How Do The Postal Services of These Countries Compare?
September 2, 2007 3:07 PM   Subscribe

The Postal Service of a few different countries is a factor in where I decide to move.

I'm in the USA and am considering moving out of the country for at least a couple years. I've been fairly successful selling stuff online for extra cash, and would like to continue to do so if I move abroad. I'd sell goods I found in my new country of residence. We're talking supplementary income, not a full-time business.

Crucial to this possibility is the quality of the Postal systems of the countries I've narrowed down: Thailand, Czech Republic, Greece, Germany, Panama. Cost is of course a factor, but I'm more concerned about reliability and consistency, especially with international shipping. I have to have a reasonable assurance that my packages (which will probably never be bigger than a breadbox, or over a few pounds) will get to where they are supposed to undamaged within a decent time frame.

Has anyone mailed several (a dozen or so) packages a week from any of the countries I mentioned? What were your experiences? What were the laws governing how much was considered to be subject to tariff, or when you were required to get a permit to sell stuff from that country?

For what it's worth, I'll be selling consumer goods and/or souvenirs to individuals (yes, as in online auctions). I would be fine with taking these items to the post office myself (as opposed to pickup by the postal service).
posted by Rykey to Travel & Transportation (9 answers total) 1 user marked this as a favorite
I guess that checking the travel guides in a bookshop of the relevant countries will help with an overview - most have that sort of information in the front. I also expect that since the countries are travel destinations for English speakers the postal services will have English language versions of their websites.

The Germans are notoriously efficient and being in the EU I expect the tariffs are low for sending to continental Europe or the U.S. Sending from Britain to the E.U is often a similar price at sending it within Britain.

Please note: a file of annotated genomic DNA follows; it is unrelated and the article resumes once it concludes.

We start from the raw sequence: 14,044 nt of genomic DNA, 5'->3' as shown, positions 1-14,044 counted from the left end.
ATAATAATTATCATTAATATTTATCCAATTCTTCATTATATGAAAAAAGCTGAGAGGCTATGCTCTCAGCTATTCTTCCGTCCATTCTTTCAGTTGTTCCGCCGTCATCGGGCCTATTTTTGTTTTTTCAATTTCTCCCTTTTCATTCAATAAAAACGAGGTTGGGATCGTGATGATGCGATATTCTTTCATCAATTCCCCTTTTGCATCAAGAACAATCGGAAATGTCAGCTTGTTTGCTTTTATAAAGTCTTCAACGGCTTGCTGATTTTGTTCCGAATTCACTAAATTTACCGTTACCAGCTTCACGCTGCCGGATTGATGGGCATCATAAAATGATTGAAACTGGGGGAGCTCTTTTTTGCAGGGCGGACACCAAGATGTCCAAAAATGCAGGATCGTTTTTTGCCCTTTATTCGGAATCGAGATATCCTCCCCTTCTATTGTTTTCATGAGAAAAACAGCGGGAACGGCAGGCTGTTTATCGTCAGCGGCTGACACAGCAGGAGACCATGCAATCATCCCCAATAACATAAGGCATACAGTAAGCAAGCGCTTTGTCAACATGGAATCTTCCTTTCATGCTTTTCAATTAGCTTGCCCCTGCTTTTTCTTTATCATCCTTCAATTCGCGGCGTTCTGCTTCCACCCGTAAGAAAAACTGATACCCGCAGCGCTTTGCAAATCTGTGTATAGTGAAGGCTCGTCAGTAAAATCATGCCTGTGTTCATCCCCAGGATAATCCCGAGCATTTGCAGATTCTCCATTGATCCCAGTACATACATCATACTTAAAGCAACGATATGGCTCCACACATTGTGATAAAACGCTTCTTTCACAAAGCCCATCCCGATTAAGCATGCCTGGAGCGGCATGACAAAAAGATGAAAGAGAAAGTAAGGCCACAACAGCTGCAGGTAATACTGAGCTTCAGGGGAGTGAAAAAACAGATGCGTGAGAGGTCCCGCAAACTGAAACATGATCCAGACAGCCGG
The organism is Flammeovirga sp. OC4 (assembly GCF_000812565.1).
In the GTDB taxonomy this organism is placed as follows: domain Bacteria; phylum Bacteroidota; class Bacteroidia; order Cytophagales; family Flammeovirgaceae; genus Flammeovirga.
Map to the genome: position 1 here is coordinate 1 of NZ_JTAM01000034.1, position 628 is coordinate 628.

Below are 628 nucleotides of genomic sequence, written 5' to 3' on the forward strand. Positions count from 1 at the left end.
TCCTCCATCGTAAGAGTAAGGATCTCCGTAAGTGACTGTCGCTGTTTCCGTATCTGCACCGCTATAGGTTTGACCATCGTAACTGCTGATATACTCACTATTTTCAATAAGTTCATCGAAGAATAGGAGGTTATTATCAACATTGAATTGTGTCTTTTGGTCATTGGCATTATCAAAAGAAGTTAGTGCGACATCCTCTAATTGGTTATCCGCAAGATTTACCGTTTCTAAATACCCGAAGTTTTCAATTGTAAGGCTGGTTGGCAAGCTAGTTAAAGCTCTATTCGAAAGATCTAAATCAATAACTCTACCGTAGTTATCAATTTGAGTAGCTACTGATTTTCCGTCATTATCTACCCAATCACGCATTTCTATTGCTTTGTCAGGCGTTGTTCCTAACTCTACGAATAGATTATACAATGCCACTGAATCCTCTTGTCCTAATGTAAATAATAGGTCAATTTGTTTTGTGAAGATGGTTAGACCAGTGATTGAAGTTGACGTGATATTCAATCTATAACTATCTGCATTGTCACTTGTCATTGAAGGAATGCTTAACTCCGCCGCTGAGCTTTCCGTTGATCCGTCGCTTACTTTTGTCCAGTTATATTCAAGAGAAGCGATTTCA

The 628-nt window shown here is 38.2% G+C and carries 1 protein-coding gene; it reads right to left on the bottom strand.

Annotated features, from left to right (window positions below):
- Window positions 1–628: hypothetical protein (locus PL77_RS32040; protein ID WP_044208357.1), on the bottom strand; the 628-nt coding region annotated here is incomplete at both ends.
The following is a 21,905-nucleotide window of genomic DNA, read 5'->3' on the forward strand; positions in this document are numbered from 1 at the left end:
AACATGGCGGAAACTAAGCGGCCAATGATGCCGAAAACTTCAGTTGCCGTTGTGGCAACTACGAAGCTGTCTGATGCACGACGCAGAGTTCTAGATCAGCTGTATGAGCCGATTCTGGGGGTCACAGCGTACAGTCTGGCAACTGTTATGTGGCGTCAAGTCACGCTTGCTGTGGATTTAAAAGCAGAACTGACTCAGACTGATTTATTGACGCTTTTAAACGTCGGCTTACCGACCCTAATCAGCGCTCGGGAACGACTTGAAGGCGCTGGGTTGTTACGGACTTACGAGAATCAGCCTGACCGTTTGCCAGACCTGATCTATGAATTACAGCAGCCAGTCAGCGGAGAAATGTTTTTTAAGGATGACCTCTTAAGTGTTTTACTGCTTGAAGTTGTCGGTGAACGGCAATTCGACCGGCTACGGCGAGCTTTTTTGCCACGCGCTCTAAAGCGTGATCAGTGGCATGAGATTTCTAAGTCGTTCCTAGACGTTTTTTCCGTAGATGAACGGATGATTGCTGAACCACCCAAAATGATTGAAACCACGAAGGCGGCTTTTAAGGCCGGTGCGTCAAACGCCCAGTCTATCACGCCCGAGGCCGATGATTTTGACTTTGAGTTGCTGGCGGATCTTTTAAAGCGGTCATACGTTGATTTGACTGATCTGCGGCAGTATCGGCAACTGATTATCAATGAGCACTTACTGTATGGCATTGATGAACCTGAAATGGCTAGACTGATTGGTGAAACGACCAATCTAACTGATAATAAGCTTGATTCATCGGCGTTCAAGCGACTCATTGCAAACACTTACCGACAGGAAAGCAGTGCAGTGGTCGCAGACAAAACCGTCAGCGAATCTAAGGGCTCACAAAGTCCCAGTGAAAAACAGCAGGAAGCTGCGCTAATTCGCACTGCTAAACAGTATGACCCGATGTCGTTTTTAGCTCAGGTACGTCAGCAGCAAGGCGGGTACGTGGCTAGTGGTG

Good luck with the move, my money's on Germany for the best Postal Service out of your list.
posted by takeyourmedicine at 3:35 PM on September 2, 2007 [1 favorite]

I have not lived in the countries you list. However, I have lived in several countries with atrociously bad postal systems, and the solution in each of them when you had a really important letter or package to send was to use a private carrier like DHL or FedEx. The cost isn't always cheap, but you have guaranteed delivery times, insurance, item tracking, credit card payment, and often expedited customs service... none of which may be available in that country's postal service.

In the third world, DHL and others will have offices in at least the capital city, and possibly in other large cities; European countries should have pretty complete coverage. So if you are intending to not only go to Thailand, but to actually live in some far-off village, you will have much more complicated shipping issues than if you are in Bangkok.
posted by Forktine at 3:56 PM on September 2, 2007

Generally the postal service correlates with the overall level of development, putting the German post in first place. With countries like Thailand, especially, you will want to consider the village v. Bangkok thing as posted above--you should be fine in Bangkok for your purposes, I think, but I can't vouch for more rural areas. I know I've had some severely delayed postcards from the Thai post.
posted by deeaytch at 6:08 PM on September 2, 2007

DHL, owned by the German Postal service holds (held?) the international delivery contract for Amazon, which I think should tell you their system is pretty good.